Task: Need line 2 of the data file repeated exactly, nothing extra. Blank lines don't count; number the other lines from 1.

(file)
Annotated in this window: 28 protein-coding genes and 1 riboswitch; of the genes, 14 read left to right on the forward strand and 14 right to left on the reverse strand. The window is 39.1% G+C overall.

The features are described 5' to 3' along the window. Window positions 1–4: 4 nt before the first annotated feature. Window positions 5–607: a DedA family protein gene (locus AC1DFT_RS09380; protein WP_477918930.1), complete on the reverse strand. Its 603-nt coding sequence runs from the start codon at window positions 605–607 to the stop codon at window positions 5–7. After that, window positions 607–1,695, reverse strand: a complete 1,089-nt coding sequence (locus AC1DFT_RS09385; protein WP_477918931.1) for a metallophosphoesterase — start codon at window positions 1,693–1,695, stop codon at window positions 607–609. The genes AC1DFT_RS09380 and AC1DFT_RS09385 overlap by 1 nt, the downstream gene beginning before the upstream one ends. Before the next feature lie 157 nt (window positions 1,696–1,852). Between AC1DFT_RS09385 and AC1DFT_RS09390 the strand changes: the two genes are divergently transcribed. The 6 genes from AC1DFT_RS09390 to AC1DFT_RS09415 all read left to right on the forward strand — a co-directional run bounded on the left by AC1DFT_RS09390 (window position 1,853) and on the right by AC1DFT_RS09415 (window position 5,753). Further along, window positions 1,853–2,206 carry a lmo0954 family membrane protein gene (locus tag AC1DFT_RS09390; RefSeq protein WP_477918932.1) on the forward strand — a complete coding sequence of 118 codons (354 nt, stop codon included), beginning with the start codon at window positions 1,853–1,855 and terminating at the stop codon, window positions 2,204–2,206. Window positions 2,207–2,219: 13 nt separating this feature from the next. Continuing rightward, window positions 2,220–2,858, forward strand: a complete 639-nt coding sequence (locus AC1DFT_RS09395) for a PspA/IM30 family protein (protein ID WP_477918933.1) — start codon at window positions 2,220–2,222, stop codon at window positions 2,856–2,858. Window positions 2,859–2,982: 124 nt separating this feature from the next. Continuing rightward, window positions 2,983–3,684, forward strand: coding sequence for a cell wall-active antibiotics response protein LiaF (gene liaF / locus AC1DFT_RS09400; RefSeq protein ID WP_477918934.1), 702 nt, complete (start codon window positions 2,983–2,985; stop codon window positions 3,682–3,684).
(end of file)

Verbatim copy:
The features are described 5' to 3' along the window. Window positions 1–4: 4 nt before the first annotated feature. Window positions 5–607: a DedA family protein gene (locus AC1DFT_RS09380; protein WP_477918930.1), complete on the reverse strand. Its 603-nt coding sequence runs from the start codon at window positions 605–607 to the stop codon at window positions 5–7. After that, window positions 607–1,695, reverse strand: a complete 1,089-nt coding sequence (locus AC1DFT_RS09385; protein WP_477918931.1) for a metallophosphoesterase — start codon at window positions 1,693–1,695, stop codon at window positions 607–609. The genes AC1DFT_RS09380 and AC1DFT_RS09385 overlap by 1 nt, the downstream gene beginning before the upstream one ends. Before the next feature lie 157 nt (window positions 1,696–1,852). Between AC1DFT_RS09385 and AC1DFT_RS09390 the strand changes: the two genes are divergently transcribed. The 6 genes from AC1DFT_RS09390 to AC1DFT_RS09415 all read left to right on the forward strand — a co-directional run bounded on the left by AC1DFT_RS09390 (window position 1,853) and on the right by AC1DFT_RS09415 (window position 5,753). Further along, window positions 1,853–2,206 carry a lmo0954 family membrane protein gene (locus tag AC1DFT_RS09390; RefSeq protein WP_477918932.1) on the forward strand — a complete coding sequence of 118 codons (354 nt, stop codon included), beginning with the start codon at window positions 1,853–1,855 and terminating at the stop codon, window positions 2,204–2,206. Window positions 2,207–2,219: 13 nt separating this feature from the next. Continuing rightward, window positions 2,220–2,858, forward strand: a complete 639-nt coding sequence (locus AC1DFT_RS09395) for a PspA/IM30 family protein (protein ID WP_477918933.1) — start codon at window positions 2,220–2,222, stop codon at window positions 2,856–2,858. Window positions 2,859–2,982: 124 nt separating this feature from the next. Continuing rightward, window positions 2,983–3,684, forward strand: coding sequence for a cell wall-active antibiotics response protein LiaF (gene liaF / locus AC1DFT_RS09400; RefSeq protein ID WP_477918934.1), 702 nt, complete (start codon window positions 2,983–2,985; stop codon window positions 3,682–3,684).